The author of Empire of Deception returns with a true-crime narrative about the hunt for one of the first known serial killers, a doctor whose air of authority enabled his poisoning spree in the U.S., Canada and England. Dr. Cream's crimes coincided with the birth of forensic science as well as the public's growing appetite for crime fiction, such as Sir Arthur Conan Doyle's Sherlock Holmes novels.
... excellent ... Jobb paints Cream convincingly as 'haughty and self-centered, a boorish young man who squandered his money' ... Despite his repugnant subject, Jobb’s excellent storytelling makes the book a pleasure to read. He evokes the 'plank sidewalks and muddy streets' of London, Ontario, as skillfully as he does the 'netherworld of flickering gaslight and sinister fog' of London, England. Judicious shifts in time period, from Cream’s early murders in the United States to his later spree in London, keep the narrative moving, while carefully chosen digressions into the histories of poison, surgery and law enforcement provide much needed breaks from the doctor. Jobb bolsters his narrative with fascinating supporting characters[.]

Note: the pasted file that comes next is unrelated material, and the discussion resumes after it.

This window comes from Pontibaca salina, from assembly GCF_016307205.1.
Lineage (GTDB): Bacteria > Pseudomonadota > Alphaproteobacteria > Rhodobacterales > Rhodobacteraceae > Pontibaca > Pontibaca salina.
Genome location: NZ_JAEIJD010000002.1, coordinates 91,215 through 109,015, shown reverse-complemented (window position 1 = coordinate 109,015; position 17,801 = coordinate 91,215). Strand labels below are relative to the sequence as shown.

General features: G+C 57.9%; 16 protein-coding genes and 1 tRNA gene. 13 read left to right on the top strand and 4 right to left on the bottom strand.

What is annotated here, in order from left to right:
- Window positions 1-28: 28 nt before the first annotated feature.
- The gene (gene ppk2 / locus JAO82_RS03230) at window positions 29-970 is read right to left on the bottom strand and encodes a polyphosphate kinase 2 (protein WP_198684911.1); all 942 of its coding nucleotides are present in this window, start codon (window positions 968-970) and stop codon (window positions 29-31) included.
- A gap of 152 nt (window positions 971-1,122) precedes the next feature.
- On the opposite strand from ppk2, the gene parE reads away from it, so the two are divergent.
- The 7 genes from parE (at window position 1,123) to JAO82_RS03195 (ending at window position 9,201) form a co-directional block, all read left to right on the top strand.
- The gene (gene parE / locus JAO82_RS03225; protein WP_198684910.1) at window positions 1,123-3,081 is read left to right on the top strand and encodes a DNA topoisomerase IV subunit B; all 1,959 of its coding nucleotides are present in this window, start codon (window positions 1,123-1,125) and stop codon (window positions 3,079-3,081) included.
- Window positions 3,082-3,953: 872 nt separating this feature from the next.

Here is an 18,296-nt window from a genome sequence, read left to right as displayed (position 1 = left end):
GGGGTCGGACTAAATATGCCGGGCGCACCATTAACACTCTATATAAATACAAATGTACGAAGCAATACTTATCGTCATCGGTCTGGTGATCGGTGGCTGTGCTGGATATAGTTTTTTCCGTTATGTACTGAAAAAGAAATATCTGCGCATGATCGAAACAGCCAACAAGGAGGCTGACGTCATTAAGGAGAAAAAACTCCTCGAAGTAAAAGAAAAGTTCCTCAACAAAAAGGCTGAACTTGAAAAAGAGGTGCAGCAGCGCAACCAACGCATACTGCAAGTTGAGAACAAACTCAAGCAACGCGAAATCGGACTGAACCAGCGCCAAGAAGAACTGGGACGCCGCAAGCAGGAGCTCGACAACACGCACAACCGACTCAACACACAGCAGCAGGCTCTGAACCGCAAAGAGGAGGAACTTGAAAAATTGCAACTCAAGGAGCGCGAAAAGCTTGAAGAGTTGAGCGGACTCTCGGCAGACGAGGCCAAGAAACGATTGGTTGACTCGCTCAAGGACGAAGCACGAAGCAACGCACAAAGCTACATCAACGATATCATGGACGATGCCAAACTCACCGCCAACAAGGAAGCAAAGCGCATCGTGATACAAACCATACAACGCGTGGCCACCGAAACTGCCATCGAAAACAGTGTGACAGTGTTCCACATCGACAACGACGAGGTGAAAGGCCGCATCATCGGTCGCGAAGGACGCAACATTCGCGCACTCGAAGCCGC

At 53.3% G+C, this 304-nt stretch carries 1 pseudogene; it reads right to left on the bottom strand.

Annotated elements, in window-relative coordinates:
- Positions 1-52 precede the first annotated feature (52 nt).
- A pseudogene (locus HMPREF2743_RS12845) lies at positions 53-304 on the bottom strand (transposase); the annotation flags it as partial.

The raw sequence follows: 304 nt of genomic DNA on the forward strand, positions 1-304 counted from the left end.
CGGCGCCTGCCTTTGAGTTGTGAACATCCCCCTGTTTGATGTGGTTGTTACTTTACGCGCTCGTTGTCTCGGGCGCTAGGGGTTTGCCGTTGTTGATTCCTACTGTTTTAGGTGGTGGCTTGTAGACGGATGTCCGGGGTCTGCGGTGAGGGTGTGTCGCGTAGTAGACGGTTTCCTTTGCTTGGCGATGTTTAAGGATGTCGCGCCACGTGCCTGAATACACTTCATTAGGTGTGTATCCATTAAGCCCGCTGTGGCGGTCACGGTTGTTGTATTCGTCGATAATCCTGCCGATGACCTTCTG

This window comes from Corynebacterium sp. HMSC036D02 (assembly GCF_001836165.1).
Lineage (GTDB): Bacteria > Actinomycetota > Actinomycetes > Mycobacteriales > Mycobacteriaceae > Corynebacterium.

... fascinating ... Jobb has a talent for scene-setting ... Jobb uses a twin-ply narrative, switching between Canada and Britain, between the bulk of Cream’s life and his last two years, to heighten what is essentially a sad, sad story about a bad, bad man ... His life, in Jobb’s hands, is a splendidly atmospheric journey through the halls of Victorian vice, virtue and, above all, hypocrisy.
... engrossing ... With plentiful insights into why the authorities were slow to focus on Cream’s crimes, the book shows police departments and coroners jockeying for control over murder investigations ... The book also singles out heroes on the side of justice ... The result is an informative and entertaining true crime text.